We have to look out for our own safety. Government and industry can regulate, educate, and motivate, but in the end much of our safety comes down to us. Accidents are going to happen. Work-out (or work) equipment may fail, we may strike something like a curb unexpectedly, outside forces of nature like a fish, lightening, or simply water may confront us with challenges for which we are unprepared or by which we are simple surprised. A plug here for that bicycle helmet; when the unexpected does strike the use of safety equipment may be the difference. 

The "gut" may be the best safety device ever devised. At least some of those folks in Bangladesh had a bad feeling about that building. They were aware of their surroundings and had noted "major cracks." They were "forced . . . to enter the building despite their unwillingness . . .." I do not know the circumstances of these people. It may be that their choices were nil, work in the place they feared or perhaps not work at all. Hunger and poverty can be strong motivators. I am not faulting them for the decision(s) that they made, but merely suggesting that our instincts may be one of our best tools to spot and avoid danger. 

No matter how safe we try to be, accidents will happen. Not to say that we should expect them or that we should not strive to prevent them, but human beings will have accidents. 

The Kerry story also illustrates that the availability of quick medical care can be a blessing. We cannot all have a doctor and paramedic with us, ready to render aid. But we can be focused on obtaining medical attention as rapidly as practical. We think of Florida and picture urban centers like Miami and Orlando, but a great deal of work gets done in places that are far more rural and in which medical care may be less readily available. It perhaps behooves us to think ahead of time about where that care would be should the need arise.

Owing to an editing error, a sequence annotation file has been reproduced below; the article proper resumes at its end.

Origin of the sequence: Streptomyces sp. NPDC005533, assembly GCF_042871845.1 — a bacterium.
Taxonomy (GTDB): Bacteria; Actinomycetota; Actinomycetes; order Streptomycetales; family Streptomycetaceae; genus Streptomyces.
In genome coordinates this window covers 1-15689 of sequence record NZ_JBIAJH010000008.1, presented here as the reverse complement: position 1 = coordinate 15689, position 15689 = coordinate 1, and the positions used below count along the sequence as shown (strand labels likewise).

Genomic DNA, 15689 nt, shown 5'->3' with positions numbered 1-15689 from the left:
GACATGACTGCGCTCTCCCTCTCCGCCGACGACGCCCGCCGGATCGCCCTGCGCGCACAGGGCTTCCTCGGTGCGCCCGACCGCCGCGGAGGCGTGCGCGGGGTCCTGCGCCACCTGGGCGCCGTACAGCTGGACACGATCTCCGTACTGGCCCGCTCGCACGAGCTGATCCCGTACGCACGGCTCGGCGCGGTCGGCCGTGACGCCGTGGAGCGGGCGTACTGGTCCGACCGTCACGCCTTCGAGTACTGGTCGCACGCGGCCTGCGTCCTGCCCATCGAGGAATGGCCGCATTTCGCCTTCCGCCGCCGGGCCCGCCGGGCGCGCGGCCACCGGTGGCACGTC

The final point is worth noting in the context of workers' compensation. Injuries are sometimes surrounded by questions, and workers' compensation is not immune to that. It is interesting that the news is now publishing the Harry Reid story again. In April, Breitbart reported that he is "presenting a new explanation of how he acquired those gruesome injuries." They note that more recently Senator Reid has described the accident differently. Originally, the band was attached to a shower door and "broke." More recently, it was attached to a big hook and "slipped." 

One news outlet actually obtained photographs of the Senator's bathroom and published them. That story contained comments about the bathroom, and the writer's perception that there was no "big hook" present as described. 

One website suggested that Senator Reid "ran afoul of mobsters." Another website suggested that Senator Reid was injured in a fight with a family member. Snopes reported that was a hoax. In the context of this injury, it is not really relevant. But it is interesting how eagerly people will doubt the mechanics of an injury even when there is no relevance. 

My point here is that there are those who will always be suspicious of accidents. The descriptions may change, or at least be perceived as changing. From the nature of the injuries cited in some articles, to the change in the story, suspicions are aroused. Is it really any different in workers' compensation cases? Unlike Senator Reid's injury, the description of an accident in terms of timing, location, and activity can have a potentially critical effect on workers' compensation decisions. 

Four people. Interesting lessons in safety. Accidents happen, sometimes in places we least anticipate like home. Safety equipment can be helpful or critical. Nature and the uncontrollable can cause us harm; it is to be respected. Our perceptions and intuitions may be our best tool and when we can we need to listen to our gut. Medical care is critical, and rapid medical care can be a real blessing. 

Safety in my thoughts this June morning. I hope we are all focused on our safety. The 2015 hurricane season has begun. Watch the weather. Have a plan. Be safe.